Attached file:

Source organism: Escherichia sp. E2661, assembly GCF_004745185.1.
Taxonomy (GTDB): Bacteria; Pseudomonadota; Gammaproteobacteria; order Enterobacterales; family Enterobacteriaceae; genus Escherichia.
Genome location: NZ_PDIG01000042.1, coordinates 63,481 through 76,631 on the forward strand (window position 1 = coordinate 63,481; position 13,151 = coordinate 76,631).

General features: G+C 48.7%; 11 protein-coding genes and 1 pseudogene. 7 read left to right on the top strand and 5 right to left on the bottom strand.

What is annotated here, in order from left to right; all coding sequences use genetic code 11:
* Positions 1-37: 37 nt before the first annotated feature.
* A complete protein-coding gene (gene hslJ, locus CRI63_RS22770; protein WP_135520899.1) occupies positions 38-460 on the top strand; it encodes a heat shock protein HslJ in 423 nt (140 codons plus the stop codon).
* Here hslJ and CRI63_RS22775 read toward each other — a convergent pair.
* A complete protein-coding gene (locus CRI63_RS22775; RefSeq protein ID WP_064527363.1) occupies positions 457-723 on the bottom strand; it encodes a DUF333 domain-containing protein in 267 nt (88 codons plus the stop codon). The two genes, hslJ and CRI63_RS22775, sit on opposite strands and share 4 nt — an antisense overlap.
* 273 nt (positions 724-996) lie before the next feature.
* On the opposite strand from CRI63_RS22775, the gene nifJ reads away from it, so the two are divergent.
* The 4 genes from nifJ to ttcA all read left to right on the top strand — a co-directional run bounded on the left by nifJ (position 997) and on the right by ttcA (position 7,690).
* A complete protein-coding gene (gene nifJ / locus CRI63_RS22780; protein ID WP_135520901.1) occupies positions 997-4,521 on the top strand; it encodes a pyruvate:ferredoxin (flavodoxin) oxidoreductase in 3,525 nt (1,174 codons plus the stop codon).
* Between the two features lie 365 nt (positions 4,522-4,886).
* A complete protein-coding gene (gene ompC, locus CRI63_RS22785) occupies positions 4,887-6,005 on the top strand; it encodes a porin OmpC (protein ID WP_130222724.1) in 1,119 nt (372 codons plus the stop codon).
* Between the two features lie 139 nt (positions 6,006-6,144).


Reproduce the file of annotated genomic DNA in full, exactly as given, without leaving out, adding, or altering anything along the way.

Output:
Source organism: Escherichia sp. E2661, assembly GCF_004745185.1.
Taxonomy (GTDB): Bacteria; Pseudomonadota; Gammaproteobacteria; order Enterobacterales; family Enterobacteriaceae; genus Escherichia.
Genome location: NZ_PDIG01000042.1, coordinates 63,481 through 76,631 on the forward strand (window position 1 = coordinate 63,481; position 13,151 = coordinate 76,631).

General features: G+C 48.7%; 11 protein-coding genes and 1 pseudogene. 7 read left to right on the top strand and 5 right to left on the bottom strand.

What is annotated here, in order from left to right; all coding sequences use genetic code 11:
* Positions 1-37: 37 nt before the first annotated feature.
* A complete protein-coding gene (gene hslJ, locus CRI63_RS22770; protein WP_135520899.1) occupies positions 38-460 on the top strand; it encodes a heat shock protein HslJ in 423 nt (140 codons plus the stop codon).
* Here hslJ and CRI63_RS22775 read toward each other — a convergent pair.
* A complete protein-coding gene (locus CRI63_RS22775; RefSeq protein ID WP_064527363.1) occupies positions 457-723 on the bottom strand; it encodes a DUF333 domain-containing protein in 267 nt (88 codons plus the stop codon). The two genes, hslJ and CRI63_RS22775, sit on opposite strands and share 4 nt — an antisense overlap.
* 273 nt (positions 724-996) lie before the next feature.
* On the opposite strand from CRI63_RS22775, the gene nifJ reads away from it, so the two are divergent.
* The 4 genes from nifJ to ttcA all read left to right on the top strand — a co-directional run bounded on the left by nifJ (position 997) and on the right by ttcA (position 7,690).
* A complete protein-coding gene (gene nifJ / locus CRI63_RS22780; protein ID WP_135520901.1) occupies positions 997-4,521 on the top strand; it encodes a pyruvate:ferredoxin (flavodoxin) oxidoreductase in 3,525 nt (1,174 codons plus the stop codon).
* Between the two features lie 365 nt (positions 4,522-4,886).
* A complete protein-coding gene (gene ompC, locus CRI63_RS22785) occupies positions 4,887-6,005 on the top strand; it encodes a porin OmpC (protein ID WP_130222724.1) in 1,119 nt (372 codons plus the stop codon).
* Between the two features lie 139 nt (positions 6,006-6,144).